On March 9, Golda Tencer from the Warsaw Jewish Theatre and the Shalom Foundation commemorated the events of March 1968, which are going to be at the heart of the exhibition at the POLIN Museum in 2018. The ceremony took place at the Gdansk Railway Station in the northern part of Warsaw, from which hundreds of Jews left Poland at the end of the 1960’s.
Michal Sobelman, the spokesperson of the Israeli Embassy in Warsaw and whose family had to leave Poland in 1969, declared that this year – 1968 – was a symbol of the end of the history of one thousand years of Polish-Jewish community.
Krakow JCC receives grant to create a Jewish nursery school
The JCC of Krakow has received a $500,000 grant from the New York City-based Eric and Erica Schwartz Family Foundation.
The funds will support the creation of an Early Childhood Center at JCC Krakow, located in Kazimierz, the heart of the city’s Jewish district. It will be the first time that a pluralistic Jewish nursery school will be open in Krakow since before World War II.
The school is scheduled to open in the fall of 2017, with a pre- opening earlier. The Early Childhood Center, to be named “Frajda” meaning “joy” in both Yiddish and Polish, will be a Jewish pluralistic nursery school serving the growing number of young Jewish families in Krakow.
Former synagogue becomes a hotel
The situation regarding the last free-standing synagogue of Poznan, the New Synagogue in Wroniecka Street, has been resolved.Transformed into a swimming pool by the German occupier, theownership of the building was unclear after 1989, which made all major construction works increasingly difficult. The Jewish community of Poznan took over the building in 2002, yet did notmanage to raise sufficient funds in order to be able to create a Jewish-cultural centre.
The head of the Poznan Jewish community, Alicja Kobus, proposes to transform the building into a luxury hotel leaving space for thecultural center on the ground floor. In March 2017, the enterprise Capital Budownictwo 2 received a construction permit. The official announcement about the details of project is expected in April, but the Polish press speaks about a future Hilton Curio hotel.
Museums around the world
“To Poland” by Abraham Sutzkever
March 20 – May 15, 2017
National Library of Israel, the prestigious Academy of Fine Arts Bezalel in Jerusalem and the Polish Institute in Tel Aviv co-organize a unique project: an exhibition devoted to the poem by Abraham Sutzkever, אל פולין (To Poland). This adieu poem to Poland, written in Yiddish in 1946, is a declaration of love-hate to an ambiguous country, which, however, it is not that easy to leave behind.
The exhibition “To Poland” is a tribute to the poem, 70 years after it was written. At the same time, Fine Arts students in Krakow are preparing an analogous project, the result of which will be shown to the audience in the summer of 2017 in Krakow.
Looted art comes back to the Krakow’s Potocki Palace
In December 1939, Lora Waechter, wife of the recently appointed Nazi governor of Krakow: SS Gruppenführer Otto Waechter, took several extremely precious pieces of art from the National Museum inKrakow: “the most exquisite paintings and the most beautiful items of antique furniture, militaria, etc, despite the fact that the director of the museum had warned her against taking masterpieces for this purpose”.
Horst Wächter, the fourth of the SS general’s six children, has spent years trying to return a painting taken by his parents. In February 2017, he attended a ceremony in Krakow at which three stolen works were returned to the Polish government.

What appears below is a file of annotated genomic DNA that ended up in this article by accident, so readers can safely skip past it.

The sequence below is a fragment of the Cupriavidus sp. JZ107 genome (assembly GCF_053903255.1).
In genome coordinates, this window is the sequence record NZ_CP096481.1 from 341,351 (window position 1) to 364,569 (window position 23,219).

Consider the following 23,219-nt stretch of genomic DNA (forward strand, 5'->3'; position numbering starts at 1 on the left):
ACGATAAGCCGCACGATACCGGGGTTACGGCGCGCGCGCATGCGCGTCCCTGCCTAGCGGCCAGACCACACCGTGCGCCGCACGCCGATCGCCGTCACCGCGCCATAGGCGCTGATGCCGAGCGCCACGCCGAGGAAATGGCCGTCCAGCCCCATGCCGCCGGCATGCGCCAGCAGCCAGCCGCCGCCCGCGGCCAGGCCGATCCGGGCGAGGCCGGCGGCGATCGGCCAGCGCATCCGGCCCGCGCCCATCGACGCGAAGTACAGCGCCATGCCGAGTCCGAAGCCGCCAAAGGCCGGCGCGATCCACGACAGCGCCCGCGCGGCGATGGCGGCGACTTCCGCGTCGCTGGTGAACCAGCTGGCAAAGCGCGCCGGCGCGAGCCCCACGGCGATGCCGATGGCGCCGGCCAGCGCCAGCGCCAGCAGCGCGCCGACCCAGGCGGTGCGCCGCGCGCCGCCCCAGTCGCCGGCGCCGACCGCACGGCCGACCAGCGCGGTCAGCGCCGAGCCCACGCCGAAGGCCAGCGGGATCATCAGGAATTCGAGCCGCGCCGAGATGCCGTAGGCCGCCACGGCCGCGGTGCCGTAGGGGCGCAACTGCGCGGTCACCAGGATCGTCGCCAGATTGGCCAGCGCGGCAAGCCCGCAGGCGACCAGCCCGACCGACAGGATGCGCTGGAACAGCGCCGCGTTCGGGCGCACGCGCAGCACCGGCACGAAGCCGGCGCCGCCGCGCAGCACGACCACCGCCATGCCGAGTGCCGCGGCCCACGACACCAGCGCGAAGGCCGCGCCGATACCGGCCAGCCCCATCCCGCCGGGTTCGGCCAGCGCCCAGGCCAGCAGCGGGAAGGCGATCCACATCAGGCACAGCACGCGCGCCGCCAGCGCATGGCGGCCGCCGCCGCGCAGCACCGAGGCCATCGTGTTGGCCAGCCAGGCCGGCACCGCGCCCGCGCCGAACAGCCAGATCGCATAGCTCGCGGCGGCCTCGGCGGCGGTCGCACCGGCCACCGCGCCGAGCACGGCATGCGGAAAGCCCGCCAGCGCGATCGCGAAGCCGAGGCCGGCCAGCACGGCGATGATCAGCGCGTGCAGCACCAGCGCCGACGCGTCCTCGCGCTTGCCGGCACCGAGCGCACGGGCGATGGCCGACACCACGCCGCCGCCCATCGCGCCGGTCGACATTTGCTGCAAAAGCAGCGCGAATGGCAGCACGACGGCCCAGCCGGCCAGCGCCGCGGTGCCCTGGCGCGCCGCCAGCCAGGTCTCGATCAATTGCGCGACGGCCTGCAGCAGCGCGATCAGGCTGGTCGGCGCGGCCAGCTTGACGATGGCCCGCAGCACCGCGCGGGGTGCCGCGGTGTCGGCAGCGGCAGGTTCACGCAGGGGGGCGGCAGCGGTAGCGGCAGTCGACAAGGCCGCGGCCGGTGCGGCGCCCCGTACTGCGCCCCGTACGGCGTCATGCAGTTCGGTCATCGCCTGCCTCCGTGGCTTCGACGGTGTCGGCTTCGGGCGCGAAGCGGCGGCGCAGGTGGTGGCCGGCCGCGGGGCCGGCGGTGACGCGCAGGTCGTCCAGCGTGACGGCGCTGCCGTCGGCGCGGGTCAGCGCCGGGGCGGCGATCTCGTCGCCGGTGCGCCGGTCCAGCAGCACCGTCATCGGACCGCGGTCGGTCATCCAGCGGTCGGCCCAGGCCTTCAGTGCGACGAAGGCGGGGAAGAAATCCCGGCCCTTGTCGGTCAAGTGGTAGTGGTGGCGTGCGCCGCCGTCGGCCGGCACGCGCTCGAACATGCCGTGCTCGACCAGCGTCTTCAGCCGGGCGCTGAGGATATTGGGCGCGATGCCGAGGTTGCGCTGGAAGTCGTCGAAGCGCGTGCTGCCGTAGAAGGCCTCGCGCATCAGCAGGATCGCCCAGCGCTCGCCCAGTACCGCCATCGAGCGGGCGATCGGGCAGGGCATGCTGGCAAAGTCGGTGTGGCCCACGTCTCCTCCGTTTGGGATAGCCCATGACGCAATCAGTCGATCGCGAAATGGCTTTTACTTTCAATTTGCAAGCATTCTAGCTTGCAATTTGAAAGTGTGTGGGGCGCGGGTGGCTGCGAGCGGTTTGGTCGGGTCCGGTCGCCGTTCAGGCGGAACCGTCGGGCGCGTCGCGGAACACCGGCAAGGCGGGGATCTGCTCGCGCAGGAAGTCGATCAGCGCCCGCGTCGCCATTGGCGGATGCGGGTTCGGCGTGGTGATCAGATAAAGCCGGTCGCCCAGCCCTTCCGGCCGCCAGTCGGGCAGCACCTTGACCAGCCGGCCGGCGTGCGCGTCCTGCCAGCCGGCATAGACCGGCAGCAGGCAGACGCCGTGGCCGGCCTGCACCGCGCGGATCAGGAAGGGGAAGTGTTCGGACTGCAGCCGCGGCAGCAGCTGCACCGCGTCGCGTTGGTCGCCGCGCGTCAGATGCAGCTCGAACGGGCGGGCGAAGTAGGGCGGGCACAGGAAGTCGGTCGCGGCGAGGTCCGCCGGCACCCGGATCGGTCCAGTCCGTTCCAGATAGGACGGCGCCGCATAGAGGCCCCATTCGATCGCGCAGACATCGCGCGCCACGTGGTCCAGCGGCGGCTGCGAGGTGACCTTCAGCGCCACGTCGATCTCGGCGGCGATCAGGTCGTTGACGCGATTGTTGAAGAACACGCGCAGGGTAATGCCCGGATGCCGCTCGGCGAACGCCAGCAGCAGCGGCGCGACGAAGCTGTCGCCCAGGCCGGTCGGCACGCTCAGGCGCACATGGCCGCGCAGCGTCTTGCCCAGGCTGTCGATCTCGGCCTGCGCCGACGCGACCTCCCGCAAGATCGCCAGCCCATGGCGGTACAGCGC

Data of 10,000 of Auschwitz staff members online
Poland has published the first online database featuring the names and personal details of nearly 10,000 staff who ran the Auschwitz-Birkenau Nazi death camp. The publication was made by joint efforts of the state-run Institute of National Remembrance (IPN) and Auschwitz State Museum.
The database, which the IPN said contained 9,686 names, is part of a wide-ranging project that will cover the staff of other death and concentration camps that Nazi Germany set up in occupied Poland during the Second World War.
The list is built on the work of historian Aleksander Lasik, who thinks that 200 of the former German death camp guards could still be living today. It is now clearer than ever that our understanding of their motivations and of personalities is still insufficient.
Celebrations of the Liberation of Auschwitz
On January 27, 2017, the 72nd anniversary of the liberation was celebrated all over the world. In Paris, UNESCO held an annual conference “Journée internationale dédiée aux victimes de l’Holocauste”, and the Memorial de la Shoah in Paris organized a meeting devoted to new artefacts from Auschwitz discovered in a forgotten room of one of the Warsaw research institutions (“Les objets retrouvés d’Auschwitz”).
Among invited guests was Piotr Cywinski, the director of the Auschwitz State Museum. Dr. Cywinski is going to meet the Friends of the Polin Museum during the trip organized by the AEMJP in June/july 2017.
“To Save Auschwitz”
In January 2017, the French-German TV channel ARTE broadcast a one-hour long documentary by Jonathan Hayoun, “Sauver Auschwitz”, about the history of the Auschwitz death camps and its transformation into a Museum and a place of memory.
We were delighted to listen to a personal story of one of the Friends of the AEMJP and member of its scientific committee, Richard Prasquier.
Zygmunt Bauman (1925-2017)
We are mourning Zygmunt Bauman, Polish-Jewish sociologist and philosopher who lived in the UK, and who died on 9 January 2017. He left Poland after the anti-Semitic campaign of 1968. He will be remembered very dearly in the upcoming months, as the 1968 events will be commemorated at the occasion of a future exhibition in the POLIN Museum.
He became famous for this theory of “the passage from the ‘solid’ to a ‘liquid'” reality, where social forms “cannot and are not expected to keep their shape for long, because they decompose and melt faster than the time it takes to cast them”. He also wrote on the Holocaust (Modernity and the Holocaust, 1989)
Tzvetan Todorov (1939 – 2017)
Tzvetan Todorov, Bulgarian-French historian, philosopher, structuralist literary critic, sociologist and essayist, died in Paris on February 7, 2017. A disciple of Roland Barthes, he is known among others for his books: Facing The Extreme: Moral Life in the Concentration Camps, The Fragility of Goodness: Why Bulgaria’s Jews Survived the Holocaust and The Morals of History.
Henri Minczeles (1926-2017)
It was with great sadness that we learned of the death of historian Henri Minczeles on March 10, 2017. Author of a number of impressive volumes on Polish-Jewish history, he is known to the English-speaking audience for his Yiddishland.